One of the most harrowing stories recorded in the Broadsides, was the execution of the three members of the Irish Republican Brotherhood,William Philip Allen, Michael Larkin, and Michael O’Brien. In the attached image from the time, O,Brien was named Gould.
‘ They were executed for the murder of a police officer in Manchester, England, in 1867, during an incident that became known as the Manchester Outrages. The trio were members of a group of 30–40 Fenians who attacked a horse-drawn police van transporting two arrested leaders of the Brotherhood, Thomas J. Kelly and Timothy Deasy, to Belle Vue Gaol. Police Sergeant Charles Brett, travelling inside with the keys, was shot and killed as the attackers attempted to force the van open by blowing the lock’.
Are you friends on our edwardthesecond Facebook page, read the website or been to one of our gigs our pop up events this summer? If so, please click on the link and complete our survey.
Only 10 questions and less than five minutes to complete, please let us know what you think!
CLICK HERE TO TAKE THE SURVEY!
You can now view, download and save the posters we created for the pop-up shows in Manchester.
To see this content click on either of the links below
Broadside Ballads are printed versions of popular song that were distributed for in the towns and cities of England for hundreds of years.
“The Ballad originated in collective worksongs. People orking together at some rythmic activity… frequently sang both to keep in time in their work and to lighten the burden” (Palmer1980: 9)
The national collection of Broadside Ballads exists across disparate collections that have been held across the UK, often for hundreds of years, by libraries, universities and other institutions. Comprising of songs that were often collected by just a few individuals who, with immense foresight, took the time to visit local singers and also collected paper copies of the penny broadsheets printed regionally. These institutions have acquired and stored a social resource that, when considered as a national collection, unwittingly forms a wealth of cultural and historical knowledge, as represented by the places, stories and characters with the ballads.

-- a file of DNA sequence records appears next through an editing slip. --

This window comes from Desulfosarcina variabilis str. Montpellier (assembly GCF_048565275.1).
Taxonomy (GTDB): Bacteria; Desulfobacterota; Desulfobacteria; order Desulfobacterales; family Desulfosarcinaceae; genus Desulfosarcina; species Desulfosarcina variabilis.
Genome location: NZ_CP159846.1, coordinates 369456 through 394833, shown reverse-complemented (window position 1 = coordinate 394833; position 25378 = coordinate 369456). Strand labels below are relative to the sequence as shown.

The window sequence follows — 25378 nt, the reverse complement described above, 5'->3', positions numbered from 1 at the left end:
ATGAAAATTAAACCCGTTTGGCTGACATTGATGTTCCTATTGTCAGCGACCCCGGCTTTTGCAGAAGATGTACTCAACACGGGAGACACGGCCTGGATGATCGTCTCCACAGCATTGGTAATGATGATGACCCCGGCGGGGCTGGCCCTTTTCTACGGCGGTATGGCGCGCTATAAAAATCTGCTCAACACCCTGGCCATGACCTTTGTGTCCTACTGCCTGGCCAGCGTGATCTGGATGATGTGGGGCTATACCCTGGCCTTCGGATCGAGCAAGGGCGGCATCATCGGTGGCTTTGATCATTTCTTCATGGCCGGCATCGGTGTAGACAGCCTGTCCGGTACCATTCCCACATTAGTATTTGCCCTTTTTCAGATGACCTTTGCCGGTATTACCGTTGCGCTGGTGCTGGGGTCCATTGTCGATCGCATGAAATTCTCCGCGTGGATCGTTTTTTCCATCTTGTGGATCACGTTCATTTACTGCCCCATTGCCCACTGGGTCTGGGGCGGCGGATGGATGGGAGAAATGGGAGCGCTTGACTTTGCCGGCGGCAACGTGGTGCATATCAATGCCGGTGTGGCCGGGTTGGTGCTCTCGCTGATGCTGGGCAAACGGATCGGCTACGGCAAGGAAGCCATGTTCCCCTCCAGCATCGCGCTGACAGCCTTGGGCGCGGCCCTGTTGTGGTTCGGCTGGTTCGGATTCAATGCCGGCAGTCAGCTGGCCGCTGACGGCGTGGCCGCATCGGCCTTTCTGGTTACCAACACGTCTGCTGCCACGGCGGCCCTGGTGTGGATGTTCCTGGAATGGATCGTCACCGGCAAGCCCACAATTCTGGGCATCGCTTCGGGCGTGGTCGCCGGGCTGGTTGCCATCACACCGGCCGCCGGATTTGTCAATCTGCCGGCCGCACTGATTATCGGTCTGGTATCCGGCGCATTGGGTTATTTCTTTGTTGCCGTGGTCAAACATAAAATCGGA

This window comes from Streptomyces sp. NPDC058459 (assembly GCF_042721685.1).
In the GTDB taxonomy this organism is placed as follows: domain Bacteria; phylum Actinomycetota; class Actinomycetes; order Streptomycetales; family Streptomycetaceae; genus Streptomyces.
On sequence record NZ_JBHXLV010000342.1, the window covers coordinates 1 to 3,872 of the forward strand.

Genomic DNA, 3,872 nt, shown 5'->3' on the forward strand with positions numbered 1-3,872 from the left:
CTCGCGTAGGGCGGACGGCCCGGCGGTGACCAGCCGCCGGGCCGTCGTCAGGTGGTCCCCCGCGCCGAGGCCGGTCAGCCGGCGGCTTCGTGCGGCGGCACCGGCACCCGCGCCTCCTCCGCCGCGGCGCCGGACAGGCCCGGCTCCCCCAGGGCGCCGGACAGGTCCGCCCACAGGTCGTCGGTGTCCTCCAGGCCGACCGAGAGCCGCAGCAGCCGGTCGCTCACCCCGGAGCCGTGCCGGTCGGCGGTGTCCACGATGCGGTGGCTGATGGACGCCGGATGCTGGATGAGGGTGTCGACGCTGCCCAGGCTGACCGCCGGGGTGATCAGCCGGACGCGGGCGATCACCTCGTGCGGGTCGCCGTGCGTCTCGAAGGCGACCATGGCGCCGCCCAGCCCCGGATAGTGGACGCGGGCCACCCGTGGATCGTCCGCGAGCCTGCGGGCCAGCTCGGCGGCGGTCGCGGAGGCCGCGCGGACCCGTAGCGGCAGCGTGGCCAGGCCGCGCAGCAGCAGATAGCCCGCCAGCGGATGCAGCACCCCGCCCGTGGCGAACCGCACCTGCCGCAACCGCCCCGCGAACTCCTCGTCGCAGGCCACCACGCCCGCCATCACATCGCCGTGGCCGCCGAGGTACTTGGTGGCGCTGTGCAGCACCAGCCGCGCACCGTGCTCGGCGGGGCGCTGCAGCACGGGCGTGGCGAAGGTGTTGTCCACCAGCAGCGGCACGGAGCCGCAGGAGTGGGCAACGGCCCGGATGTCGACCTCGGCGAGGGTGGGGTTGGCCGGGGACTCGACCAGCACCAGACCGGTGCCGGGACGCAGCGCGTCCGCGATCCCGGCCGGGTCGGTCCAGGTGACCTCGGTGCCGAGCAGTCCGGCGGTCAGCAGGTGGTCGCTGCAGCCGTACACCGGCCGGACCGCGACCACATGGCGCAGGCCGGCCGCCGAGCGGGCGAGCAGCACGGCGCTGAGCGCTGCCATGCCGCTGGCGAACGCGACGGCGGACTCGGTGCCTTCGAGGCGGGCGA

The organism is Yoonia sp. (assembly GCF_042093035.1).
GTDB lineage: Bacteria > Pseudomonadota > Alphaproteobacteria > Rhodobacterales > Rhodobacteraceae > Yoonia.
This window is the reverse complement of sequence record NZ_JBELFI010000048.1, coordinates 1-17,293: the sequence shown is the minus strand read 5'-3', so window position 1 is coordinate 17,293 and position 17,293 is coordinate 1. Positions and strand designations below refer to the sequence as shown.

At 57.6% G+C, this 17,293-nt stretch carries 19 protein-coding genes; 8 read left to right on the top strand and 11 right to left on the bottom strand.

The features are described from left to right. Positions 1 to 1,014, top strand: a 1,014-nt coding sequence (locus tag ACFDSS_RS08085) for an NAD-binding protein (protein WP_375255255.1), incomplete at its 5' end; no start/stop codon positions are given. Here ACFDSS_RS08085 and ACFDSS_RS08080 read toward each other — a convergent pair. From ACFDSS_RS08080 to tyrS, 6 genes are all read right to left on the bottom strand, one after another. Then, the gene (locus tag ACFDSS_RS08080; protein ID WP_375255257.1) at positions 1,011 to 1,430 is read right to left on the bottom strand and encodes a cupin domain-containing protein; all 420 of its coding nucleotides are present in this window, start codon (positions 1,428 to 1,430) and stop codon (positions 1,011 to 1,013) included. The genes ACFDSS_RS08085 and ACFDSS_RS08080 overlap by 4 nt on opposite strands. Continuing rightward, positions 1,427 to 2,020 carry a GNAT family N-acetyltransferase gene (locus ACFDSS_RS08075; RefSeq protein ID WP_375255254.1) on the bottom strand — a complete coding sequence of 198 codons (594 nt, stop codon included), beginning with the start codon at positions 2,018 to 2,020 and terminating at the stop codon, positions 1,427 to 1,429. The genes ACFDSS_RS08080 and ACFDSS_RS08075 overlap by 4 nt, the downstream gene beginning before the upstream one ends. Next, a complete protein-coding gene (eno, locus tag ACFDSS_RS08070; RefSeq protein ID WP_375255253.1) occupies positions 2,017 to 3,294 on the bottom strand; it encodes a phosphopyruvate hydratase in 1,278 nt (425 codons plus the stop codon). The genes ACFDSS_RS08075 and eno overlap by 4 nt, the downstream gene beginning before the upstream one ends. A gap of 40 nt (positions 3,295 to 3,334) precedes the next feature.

By repeatedly using well-known tunes, the songs could reach a wider audience. This also meant that publishers could pay ‘hack writers’ to add new words to existing music, saving money on the production costs as composers were rarely employed. The earliest song in The Manchester Ballads collection dates from 1785, the latest 1882, although within the wider collection of broadside ballads there are printed versions of songs that date back to 1550, and many are thought to be derived from folk songs passed down through the oral tradition for many years before they were ever printed. The earliest surviving collection of Ballads dates from 1556, and is called “ A handful of Pleasant Delights”.
New Town Hall
Cross section drawing by Waterhouse
Planning for the new town hall began in 1863. Manchester Corporation demanded it be, ‘equal if not superior, to any similar building in the country at any cost which may be reasonably required’. The choice of location was influenced by a desire to provide a central, accessible, but relatively quiet site in a respectable district, close to Manchester’s banks and municipal offices, next to a large open area, suitable for the display of a fine building. After investigating suitable sites, includingPiccadilly, an oddly shaped plot facing Albert Square was chosen. The Albert Square frontage measures 323 feet (98 m), Lloyd Street is 350 feet (107 m), Princess Street the longest at 383 feet (117 m) and Cooper Street measures 94 feet (29 m). On this tight site, the corporation built a grand hall, a suite of reception rooms, quarters for the lord mayor, offices and a council chamber.
The second stage of a competition to design the town hall which attracted 137 entries was judged byThomas Leverton Donaldson, a classicist, and gothicist George Edmund Street. The eight finalists were Waterhouse, William Lee, Speakman & Charlesworth, Cuthbert Brodrick, Thomas Worthington, John Oldrid Scott, Thomas Henry Wyatt and Edward Salomons. In terms of design and aesthetics, Waterhouse’s proposal was placed fourth behind those of Speakman & Charlesworth, Oldrid Scott and Worthington but his design was considered much superior for its architectural quality, layout and use of light and he was appointed architect on 1 April 1868.
The foundation stone was laid on 26 October 1868 by the mayor, Robert Neill. Construction took nine years and used 14 million bricks. Estimates for the cost of construction vary from £775,000 to around £1,000,000 translating to between £54 and £71 million in 2010. When Queen Victoria refused to attend, Manchester Town Hall was opened by the mayor, Abel Heywood, who had championed the project on 13 September 1877.